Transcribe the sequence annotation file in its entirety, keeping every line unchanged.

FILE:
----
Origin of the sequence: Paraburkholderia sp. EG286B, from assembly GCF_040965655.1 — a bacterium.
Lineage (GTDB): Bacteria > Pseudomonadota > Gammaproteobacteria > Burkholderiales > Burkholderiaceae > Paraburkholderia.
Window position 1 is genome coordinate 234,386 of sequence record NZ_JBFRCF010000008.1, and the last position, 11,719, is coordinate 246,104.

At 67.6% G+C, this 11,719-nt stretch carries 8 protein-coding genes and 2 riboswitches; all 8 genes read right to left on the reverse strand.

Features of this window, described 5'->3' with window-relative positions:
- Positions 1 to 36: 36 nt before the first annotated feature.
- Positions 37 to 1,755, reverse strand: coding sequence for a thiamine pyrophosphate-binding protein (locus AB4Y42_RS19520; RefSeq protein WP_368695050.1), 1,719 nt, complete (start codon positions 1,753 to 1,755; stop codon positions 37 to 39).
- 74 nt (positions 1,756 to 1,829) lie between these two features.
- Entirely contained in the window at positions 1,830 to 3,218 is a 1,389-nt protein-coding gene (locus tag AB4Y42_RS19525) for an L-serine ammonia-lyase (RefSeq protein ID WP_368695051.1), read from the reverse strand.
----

Origin of the sequence: Paraburkholderia sp. EG286B, from assembly GCF_040965655.1 — a bacterium.
Lineage (GTDB): Bacteria > Pseudomonadota > Gammaproteobacteria > Burkholderiales > Burkholderiaceae > Paraburkholderia.
Window position 1 is genome coordinate 234,386 of sequence record NZ_JBFRCF010000008.1, and the last position, 11,719, is coordinate 246,104.

At 67.6% G+C, this 11,719-nt stretch carries 8 protein-coding genes and 2 riboswitches; all 8 genes read right to left on the reverse strand.

Features of this window, described 5'->3' with window-relative positions:
- Positions 1 to 36: 36 nt before the first annotated feature.
- Positions 37 to 1,755, reverse strand: coding sequence for a thiamine pyrophosphate-binding protein (locus AB4Y42_RS19520; RefSeq protein WP_368695050.1), 1,719 nt, complete (start codon positions 1,753 to 1,755; stop codon positions 37 to 39).
- 74 nt (positions 1,756 to 1,829) lie between these two features.
- Entirely contained in the window at positions 1,830 to 3,218 is a 1,389-nt protein-coding gene (locus tag AB4Y42_RS19525) for an L-serine ammonia-lyase (RefSeq protein ID WP_368695051.1), read from the reverse strand.